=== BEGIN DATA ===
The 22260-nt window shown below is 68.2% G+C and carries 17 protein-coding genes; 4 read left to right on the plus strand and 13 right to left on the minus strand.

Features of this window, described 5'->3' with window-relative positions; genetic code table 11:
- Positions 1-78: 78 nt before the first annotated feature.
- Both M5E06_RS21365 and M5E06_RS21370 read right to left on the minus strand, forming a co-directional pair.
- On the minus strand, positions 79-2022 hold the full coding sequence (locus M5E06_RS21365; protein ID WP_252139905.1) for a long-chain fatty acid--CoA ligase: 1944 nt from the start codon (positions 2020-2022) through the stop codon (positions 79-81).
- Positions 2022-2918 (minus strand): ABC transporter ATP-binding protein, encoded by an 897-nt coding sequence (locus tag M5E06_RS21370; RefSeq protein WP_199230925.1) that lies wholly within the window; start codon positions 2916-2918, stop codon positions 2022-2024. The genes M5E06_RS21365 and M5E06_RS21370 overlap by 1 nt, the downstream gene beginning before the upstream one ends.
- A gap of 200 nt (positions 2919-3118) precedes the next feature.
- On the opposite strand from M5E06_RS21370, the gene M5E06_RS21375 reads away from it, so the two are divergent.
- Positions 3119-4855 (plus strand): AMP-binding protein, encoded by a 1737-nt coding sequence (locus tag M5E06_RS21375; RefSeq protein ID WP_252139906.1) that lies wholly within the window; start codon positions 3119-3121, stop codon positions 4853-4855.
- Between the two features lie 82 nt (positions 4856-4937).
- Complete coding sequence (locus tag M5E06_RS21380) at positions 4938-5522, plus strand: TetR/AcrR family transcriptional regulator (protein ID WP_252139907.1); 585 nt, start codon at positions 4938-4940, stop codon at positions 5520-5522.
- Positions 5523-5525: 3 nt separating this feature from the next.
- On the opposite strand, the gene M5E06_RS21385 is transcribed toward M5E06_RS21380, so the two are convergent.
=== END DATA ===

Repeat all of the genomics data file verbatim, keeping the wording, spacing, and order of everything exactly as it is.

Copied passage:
The 22260-nt window shown below is 68.2% G+C and carries 17 protein-coding genes; 4 read left to right on the plus strand and 13 right to left on the minus strand.

Features of this window, described 5'->3' with window-relative positions; genetic code table 11:
- Positions 1-78: 78 nt before the first annotated feature.
- Both M5E06_RS21365 and M5E06_RS21370 read right to left on the minus strand, forming a co-directional pair.
- On the minus strand, positions 79-2022 hold the full coding sequence (locus M5E06_RS21365; protein ID WP_252139905.1) for a long-chain fatty acid--CoA ligase: 1944 nt from the start codon (positions 2020-2022) through the stop codon (positions 79-81).
- Positions 2022-2918 (minus strand): ABC transporter ATP-binding protein, encoded by an 897-nt coding sequence (locus tag M5E06_RS21370; RefSeq protein WP_199230925.1) that lies wholly within the window; start codon positions 2916-2918, stop codon positions 2022-2024. The genes M5E06_RS21365 and M5E06_RS21370 overlap by 1 nt, the downstream gene beginning before the upstream one ends.
- A gap of 200 nt (positions 2919-3118) precedes the next feature.
- On the opposite strand from M5E06_RS21370, the gene M5E06_RS21375 reads away from it, so the two are divergent.
- Positions 3119-4855 (plus strand): AMP-binding protein, encoded by a 1737-nt coding sequence (locus tag M5E06_RS21375; RefSeq protein ID WP_252139906.1) that lies wholly within the window; start codon positions 3119-3121, stop codon positions 4853-4855.
- Between the two features lie 82 nt (positions 4856-4937).
- Complete coding sequence (locus tag M5E06_RS21380) at positions 4938-5522, plus strand: TetR/AcrR family transcriptional regulator (protein ID WP_252139907.1); 585 nt, start codon at positions 4938-4940, stop codon at positions 5520-5522.
- Positions 5523-5525: 3 nt separating this feature from the next.
- On the opposite strand, the gene M5E06_RS21385 is transcribed toward M5E06_RS21380, so the two are convergent.